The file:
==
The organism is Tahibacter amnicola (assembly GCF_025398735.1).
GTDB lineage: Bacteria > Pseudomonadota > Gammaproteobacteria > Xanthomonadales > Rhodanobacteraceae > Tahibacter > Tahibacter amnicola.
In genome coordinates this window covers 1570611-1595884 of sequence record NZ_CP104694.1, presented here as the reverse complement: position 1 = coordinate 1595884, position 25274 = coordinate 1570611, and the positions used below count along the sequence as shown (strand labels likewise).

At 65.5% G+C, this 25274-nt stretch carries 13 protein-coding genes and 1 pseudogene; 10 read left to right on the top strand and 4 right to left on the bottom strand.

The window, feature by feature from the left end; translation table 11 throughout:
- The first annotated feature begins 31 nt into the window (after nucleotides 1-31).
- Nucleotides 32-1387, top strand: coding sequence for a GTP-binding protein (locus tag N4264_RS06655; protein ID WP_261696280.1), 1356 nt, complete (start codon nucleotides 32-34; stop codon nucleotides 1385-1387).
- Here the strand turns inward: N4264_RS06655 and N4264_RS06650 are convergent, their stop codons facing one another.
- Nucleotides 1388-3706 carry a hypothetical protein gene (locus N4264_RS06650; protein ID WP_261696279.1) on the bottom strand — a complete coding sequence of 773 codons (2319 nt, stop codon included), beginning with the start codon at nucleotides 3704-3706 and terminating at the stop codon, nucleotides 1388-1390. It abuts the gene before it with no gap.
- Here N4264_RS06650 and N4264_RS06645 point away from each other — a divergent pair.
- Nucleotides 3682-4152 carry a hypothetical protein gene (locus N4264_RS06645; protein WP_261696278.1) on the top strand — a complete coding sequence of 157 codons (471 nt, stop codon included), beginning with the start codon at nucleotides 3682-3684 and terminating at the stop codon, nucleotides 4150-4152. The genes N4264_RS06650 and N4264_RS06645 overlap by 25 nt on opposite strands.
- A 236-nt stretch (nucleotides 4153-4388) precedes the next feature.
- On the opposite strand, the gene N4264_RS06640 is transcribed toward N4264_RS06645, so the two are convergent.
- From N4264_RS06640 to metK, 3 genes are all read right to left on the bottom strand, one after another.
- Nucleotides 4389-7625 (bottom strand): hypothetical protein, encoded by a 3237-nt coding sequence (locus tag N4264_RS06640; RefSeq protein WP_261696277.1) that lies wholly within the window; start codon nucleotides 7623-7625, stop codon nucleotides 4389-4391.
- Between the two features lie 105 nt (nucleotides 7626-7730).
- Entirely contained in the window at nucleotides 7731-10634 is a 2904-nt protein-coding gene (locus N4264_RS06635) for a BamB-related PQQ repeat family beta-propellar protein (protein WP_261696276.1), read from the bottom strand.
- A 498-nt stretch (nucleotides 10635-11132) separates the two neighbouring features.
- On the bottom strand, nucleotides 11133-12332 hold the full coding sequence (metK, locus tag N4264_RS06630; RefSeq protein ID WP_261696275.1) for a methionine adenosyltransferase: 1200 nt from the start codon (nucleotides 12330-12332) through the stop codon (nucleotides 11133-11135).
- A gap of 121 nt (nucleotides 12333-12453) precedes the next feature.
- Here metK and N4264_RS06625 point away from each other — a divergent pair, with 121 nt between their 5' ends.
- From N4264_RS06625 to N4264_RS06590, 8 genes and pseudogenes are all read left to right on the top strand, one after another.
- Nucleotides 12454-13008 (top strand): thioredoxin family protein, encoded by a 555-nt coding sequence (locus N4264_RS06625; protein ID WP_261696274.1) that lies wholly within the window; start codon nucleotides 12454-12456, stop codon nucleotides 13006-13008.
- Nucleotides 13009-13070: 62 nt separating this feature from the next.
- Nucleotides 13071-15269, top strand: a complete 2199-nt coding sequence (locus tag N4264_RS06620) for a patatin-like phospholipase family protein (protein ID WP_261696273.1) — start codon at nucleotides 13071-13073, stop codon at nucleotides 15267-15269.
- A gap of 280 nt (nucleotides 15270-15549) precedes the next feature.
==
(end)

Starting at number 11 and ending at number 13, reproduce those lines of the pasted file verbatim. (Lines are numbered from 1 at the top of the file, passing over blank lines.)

- Nucleotides 3682-4152 carry a hypothetical protein gene (locus N4264_RS06645; protein WP_261696278.1) on the top strand — a complete coding sequence of 157 codons (471 nt, stop codon included), beginning with the start codon at nucleotides 3682-3684 and terminating at the stop codon, nucleotides 4150-4152. The genes N4264_RS06650 and N4264_RS06645 overlap by 25 nt on opposite strands.
- A 236-nt stretch (nucleotides 4153-4388) precedes the next feature.
- On the opposite strand, the gene N4264_RS06640 is transcribed toward N4264_RS06645, so the two are convergent.